That Will Change Your Life
I’ve written before about the importance of ending your day correctly. You can find links to those at the end, but I wanted to get more specific. This article discusses exactly how to spend the last fifteen minutes in the office as you shut down for the day. Don’t just let your day come to a screeching halt and walk away. More importantly, don’t allow your day to end only when it crashes and burns.
You may not be able to control your entire day, but you should control how it ends.
This method will require some practice. You need to train yourself and your co-workers how and when your day ends. They will fight it. You’re the person leaving work on time. Who the hell do you think you are? More to the point, you will fight it. Wait, I need to do this one more thing.
No. You don’t.
Most workdays follow some sort of schedule. It’s rarely 9–5 anymore, but your’s could be. Maybe it’s 8–6. Whatever. It has a beginning, doesn’t it? You don’t get to wander in whenever you feel like it. It should also have an end. Sure, you can come in early. But here three things I learned in decades of work.
- You can come in two hours early, and no one will care. As a matter of fact, if you come in first, it didn’t happen.
- You can work two hours late, and no one will care. And it won’t matter. There are things left undone after eight hours, and there will be things undone after ten hours.
- This one is important: In terms of the workday, 9:05 am is ten minutes later than 4:55 the day before.
The first thing you will need to do to make this end-of-day ritual happen successfully is to train everyone else. First, barring an actual emergency (not the made-up ones that occur every day.) you are going to leave at a specific time. Every. Day. Second, the last fifteen minutes are sacred. They are yours. Do Not Disturb.
That last one will be a bit tricky. People will try their best to trip you up. Once they know you are leaving at say, five o’clock and you don’t want to be disturbed for the last fifteen minutes, all manner of emergencies will pop up at 4:50. Remember the old saying, Lack of planning on your part does not constitute an emergency on my part.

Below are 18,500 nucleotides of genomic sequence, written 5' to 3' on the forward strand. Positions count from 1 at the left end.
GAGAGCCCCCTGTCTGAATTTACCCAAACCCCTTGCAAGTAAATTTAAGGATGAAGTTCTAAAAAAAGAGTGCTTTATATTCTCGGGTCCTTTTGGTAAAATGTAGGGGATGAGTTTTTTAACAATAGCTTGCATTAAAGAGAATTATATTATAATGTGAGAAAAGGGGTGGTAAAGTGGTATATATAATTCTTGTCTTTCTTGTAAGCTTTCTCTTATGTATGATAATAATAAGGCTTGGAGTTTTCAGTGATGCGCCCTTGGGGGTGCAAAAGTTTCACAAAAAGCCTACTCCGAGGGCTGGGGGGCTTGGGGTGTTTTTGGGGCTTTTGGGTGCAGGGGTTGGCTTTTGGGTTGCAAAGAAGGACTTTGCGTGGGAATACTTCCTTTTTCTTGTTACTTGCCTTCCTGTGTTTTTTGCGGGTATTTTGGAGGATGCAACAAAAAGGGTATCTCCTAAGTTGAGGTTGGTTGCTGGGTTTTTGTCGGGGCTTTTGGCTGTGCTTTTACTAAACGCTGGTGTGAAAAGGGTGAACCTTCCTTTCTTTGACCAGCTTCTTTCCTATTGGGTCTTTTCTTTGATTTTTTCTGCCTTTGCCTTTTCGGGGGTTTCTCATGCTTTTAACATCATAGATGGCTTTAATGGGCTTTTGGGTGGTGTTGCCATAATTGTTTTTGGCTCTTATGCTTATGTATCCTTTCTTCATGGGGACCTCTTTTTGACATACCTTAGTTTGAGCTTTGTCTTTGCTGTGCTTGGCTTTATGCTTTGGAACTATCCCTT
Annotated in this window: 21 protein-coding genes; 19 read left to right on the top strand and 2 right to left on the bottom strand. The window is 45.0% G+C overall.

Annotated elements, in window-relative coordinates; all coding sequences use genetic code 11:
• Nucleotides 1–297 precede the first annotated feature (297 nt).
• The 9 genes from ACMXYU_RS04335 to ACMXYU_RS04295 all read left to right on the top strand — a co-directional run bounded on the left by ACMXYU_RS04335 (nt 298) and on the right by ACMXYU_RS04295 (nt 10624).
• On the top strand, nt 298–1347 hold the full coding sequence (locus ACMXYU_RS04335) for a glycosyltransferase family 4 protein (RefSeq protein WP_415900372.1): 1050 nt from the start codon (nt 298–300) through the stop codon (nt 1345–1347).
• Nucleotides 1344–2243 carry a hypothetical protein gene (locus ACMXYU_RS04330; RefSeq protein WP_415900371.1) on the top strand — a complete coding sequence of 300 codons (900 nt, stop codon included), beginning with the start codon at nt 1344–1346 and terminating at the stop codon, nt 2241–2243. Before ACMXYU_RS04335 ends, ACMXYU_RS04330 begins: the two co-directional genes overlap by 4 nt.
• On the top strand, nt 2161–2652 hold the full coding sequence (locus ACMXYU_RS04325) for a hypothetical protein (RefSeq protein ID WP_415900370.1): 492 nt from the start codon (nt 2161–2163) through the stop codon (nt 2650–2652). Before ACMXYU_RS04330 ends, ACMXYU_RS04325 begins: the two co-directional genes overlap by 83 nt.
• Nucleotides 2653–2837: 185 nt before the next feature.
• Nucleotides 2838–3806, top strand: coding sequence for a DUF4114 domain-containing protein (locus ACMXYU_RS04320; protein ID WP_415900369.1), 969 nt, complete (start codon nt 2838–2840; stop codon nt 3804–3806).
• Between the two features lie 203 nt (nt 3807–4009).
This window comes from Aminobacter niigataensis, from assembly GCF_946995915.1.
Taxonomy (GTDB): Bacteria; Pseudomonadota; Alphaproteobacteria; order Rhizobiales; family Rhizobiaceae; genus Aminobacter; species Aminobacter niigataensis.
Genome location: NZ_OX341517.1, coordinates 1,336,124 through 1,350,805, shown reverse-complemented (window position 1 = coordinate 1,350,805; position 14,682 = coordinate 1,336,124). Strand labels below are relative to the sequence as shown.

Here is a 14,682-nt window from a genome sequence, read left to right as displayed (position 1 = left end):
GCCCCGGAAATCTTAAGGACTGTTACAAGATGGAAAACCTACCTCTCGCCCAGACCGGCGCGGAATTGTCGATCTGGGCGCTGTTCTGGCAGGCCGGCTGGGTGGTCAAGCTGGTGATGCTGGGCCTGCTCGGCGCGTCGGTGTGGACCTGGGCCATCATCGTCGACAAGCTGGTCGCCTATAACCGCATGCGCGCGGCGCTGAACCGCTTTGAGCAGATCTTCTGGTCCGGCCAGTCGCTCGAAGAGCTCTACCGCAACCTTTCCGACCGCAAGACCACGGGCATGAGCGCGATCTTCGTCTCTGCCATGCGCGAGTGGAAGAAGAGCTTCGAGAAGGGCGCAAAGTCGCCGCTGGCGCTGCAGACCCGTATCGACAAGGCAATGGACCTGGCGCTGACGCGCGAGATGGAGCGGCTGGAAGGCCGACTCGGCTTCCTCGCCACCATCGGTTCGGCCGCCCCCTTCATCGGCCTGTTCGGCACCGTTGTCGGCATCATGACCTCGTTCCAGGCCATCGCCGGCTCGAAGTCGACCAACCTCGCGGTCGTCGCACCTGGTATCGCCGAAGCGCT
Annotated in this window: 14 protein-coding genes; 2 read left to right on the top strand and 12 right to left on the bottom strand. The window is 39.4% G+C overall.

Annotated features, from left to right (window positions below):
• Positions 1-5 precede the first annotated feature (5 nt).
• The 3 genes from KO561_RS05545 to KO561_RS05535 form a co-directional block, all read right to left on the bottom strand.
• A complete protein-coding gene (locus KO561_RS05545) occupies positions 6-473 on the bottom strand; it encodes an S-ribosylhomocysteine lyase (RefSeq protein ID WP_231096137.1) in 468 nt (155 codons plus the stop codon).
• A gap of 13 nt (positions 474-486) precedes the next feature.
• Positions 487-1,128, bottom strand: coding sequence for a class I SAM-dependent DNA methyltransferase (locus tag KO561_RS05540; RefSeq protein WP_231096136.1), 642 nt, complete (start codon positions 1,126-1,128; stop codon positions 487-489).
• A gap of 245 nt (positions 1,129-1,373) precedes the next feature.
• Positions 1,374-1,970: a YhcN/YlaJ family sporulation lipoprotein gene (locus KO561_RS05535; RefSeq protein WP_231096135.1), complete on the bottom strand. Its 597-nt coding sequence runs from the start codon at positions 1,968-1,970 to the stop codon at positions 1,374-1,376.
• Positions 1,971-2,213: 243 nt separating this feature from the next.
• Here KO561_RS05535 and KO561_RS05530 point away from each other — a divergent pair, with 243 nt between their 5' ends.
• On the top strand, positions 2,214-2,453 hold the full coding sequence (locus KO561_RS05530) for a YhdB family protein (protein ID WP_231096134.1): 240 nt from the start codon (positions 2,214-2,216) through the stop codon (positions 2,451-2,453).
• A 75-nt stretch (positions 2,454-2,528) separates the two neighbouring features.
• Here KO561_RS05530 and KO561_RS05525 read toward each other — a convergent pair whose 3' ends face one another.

I used to have one manager pop in my door every day at about 4:55 with, “Oh, I forgot about this. It’s really important.” To which I would reply, “Oh, I just remembered, the building’s on fire. Email it to me, and I’ll take a look first thing tomorrow.”
It really won’t take long to train everyone if you stick to your guns. But for it to work without getting too much pushback from upstairs, they have to know two things:
- If it really is an emergency (extremely rare), you will stay and handle it.
- You really will take a look first thing tomorrow.
Here’s another tactic I used successfully. “I don’t have time right now, but if it’s that important, how about come in a couple of hours early tomorrow and we’ll take care of it before the day starts.” That will put out about 98% of all fires.
The first thing you need to do every day is shut everything down and make ending your work part of the ritual. To begin with, this too will take practice. But after a while, it will become rote.
For one thing, this ritual will help you plan your day better. By the time you begin shutting down, all significant tasks should be long finished, and high priorities already checked off. You won’t need to watch the clock as your afternoon will naturally flow into this process.
Whatever you are working on, make a note so you can pick it up again in the morning. Remember that it is only fifteen minutes from now in work time. Close and put away all paper files. Clear the desk. Shut down all programs except your task management software, your calendar, and your email.
Check your email for anything that came in late. Usually, when checking email, you delete garbage, schedule tasks, and do anything that takes less than two minutes. That last one doesn’t work now. Everything gets deleted, filed, or scheduled for tomorrow. This is an extension of the training process above. When knocking on your door doesn’t work, they will start sending a barrage of emails at the end of the day.
After scheduling tasks from email, shut that down and move to calendar software. Double-check the calendar to ensure you don’t have anything planned for first thing and then close the calendar.
Finally, it’s time to move anything from your to-do list from today to tomorrow. Ideally, there will be none, but that will come with time. If you continuously are rescheduling things, then you need to revisit your task management. You are putting too many things on your list. You need to schedule a time for breaks and contingencies.
At the end of the day, there should be nothing left, but low or no priority tasks. Drag those into tomorrow. Check tomorrow’s list and identify what you need to do first thing in the morning. Prioritize that and shut down the computer.
This last step is essential, so don’t skip it. You have cleaned your desk and shut down your computer, now do the same with your brain. Sit back for a minute, close your eyes, and just breathe. Reflect briefly on the day and then think quickly about tomorrow.
Then, shift your attention toward home. Visualize the walk to your car or other transportation. Think about your commute home. Is there anything you need or want to do on the way? Think about tonight. Visualize your family and what you will be doing with them this evening. Transition yourself mentally from work to home.
This ritual will sound foreign to many of you, but I used it successfully in my last several years of work. Once your co-workers understand that it is non-negotiable, they will honor it. They may not like it, but they will come to respect it and perhaps envy it.
At the end of your day, end your day.